That building process is always based on two things: observing Christ and striving to live by his teachings, and then inviting others to join you.
The Church (big C) as the Body of Christ and Community of Faith, is always in that building process. Through generations of disciples and apostles, evangelists and writers, preachers and teachers, but especially through ordinary people with ordinary lives, Jesus has continued to build his Church adapting as needed along the way. Peter’s letter put it this way, “Come as living stones, and let yourselves be used in building the spiritual temple, where you will serve as holy priests to offer spiritual and acceptable sacrifices to God through Jesus Christ.” (1 Peter 2:5, GNT) We become more useful in this process when we learn all we can of Jesus through scripture and study and when we put what we have learned into practice in our daily lives. But don’t stop there!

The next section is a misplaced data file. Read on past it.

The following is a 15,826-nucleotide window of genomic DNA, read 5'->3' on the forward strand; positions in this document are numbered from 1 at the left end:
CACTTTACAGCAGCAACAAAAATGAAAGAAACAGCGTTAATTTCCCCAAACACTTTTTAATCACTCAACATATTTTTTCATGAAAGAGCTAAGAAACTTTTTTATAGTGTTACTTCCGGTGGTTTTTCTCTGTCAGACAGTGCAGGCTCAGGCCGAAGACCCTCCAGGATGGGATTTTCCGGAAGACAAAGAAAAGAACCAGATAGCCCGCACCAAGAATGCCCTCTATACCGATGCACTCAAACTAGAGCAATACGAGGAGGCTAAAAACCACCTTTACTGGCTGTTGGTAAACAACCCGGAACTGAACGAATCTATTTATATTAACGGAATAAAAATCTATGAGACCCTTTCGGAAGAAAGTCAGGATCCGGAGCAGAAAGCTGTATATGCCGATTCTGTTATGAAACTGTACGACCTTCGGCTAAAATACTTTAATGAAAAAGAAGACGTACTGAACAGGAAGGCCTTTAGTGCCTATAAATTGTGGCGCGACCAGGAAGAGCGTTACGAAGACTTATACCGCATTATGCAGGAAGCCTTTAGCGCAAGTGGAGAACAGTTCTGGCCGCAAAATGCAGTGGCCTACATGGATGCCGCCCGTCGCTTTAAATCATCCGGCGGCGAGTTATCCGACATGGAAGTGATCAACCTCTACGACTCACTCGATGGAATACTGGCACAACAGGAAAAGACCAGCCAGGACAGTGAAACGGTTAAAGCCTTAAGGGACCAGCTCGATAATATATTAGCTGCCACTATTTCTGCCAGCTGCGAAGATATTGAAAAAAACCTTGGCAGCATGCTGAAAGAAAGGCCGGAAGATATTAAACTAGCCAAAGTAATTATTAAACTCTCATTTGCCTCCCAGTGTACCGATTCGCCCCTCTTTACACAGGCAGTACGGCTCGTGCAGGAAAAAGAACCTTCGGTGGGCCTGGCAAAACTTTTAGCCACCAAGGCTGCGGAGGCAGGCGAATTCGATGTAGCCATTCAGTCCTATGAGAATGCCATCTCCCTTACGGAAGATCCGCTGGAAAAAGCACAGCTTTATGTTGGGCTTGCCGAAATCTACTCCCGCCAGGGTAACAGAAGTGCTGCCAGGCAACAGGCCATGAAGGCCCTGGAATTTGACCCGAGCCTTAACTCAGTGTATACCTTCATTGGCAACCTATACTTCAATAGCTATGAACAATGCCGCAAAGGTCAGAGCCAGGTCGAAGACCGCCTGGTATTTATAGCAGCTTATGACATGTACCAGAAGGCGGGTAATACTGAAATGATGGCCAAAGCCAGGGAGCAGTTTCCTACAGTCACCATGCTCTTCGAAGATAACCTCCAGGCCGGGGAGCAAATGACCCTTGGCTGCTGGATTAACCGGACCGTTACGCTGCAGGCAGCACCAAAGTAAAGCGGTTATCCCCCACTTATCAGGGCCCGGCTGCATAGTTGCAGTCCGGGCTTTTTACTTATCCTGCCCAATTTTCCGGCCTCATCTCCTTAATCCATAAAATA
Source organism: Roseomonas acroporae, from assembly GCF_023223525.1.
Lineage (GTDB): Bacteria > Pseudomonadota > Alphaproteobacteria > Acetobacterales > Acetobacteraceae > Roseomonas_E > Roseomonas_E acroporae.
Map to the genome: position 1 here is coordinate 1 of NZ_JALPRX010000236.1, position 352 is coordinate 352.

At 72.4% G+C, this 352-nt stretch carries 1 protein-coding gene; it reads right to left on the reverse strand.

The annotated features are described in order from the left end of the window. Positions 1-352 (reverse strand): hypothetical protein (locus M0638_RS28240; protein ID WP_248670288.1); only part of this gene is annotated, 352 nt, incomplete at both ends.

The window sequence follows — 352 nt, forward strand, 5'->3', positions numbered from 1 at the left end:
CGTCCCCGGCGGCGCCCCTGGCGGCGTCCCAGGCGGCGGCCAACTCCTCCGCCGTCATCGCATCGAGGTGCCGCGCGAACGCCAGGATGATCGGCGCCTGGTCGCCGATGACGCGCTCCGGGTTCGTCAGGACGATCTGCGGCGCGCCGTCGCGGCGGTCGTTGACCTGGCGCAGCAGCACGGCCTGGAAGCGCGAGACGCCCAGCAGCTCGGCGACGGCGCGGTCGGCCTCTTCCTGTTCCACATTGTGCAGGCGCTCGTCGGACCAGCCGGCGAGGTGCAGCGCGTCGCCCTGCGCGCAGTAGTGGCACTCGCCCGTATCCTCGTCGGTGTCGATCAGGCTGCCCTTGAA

If Jesus’ Body, God’s Community is going to grow, going to endure, and going to fulfill its purpose, we have to remember it’s not just for us. When Andrew invited Peter and Philip invited Nathanael, the number of believers doubled. The potential for future disciples and hence future apostles doubled. The church grew exponentially in the first century because in spite of all obstacles, those who believed Jesus was sent by God, continued to live out and share what Jesus taught. They continued to invite others to join them.
Did everyone invited choose to believe, choose to join the fellowship, choose to become a disciple themselves. No. When we get brave enough to talk about God, to talk about Jesus, to talk about Church to those around us, we need to remember that it is our mission only to share and to invite, but it is the Holy Spirit’s work to convince.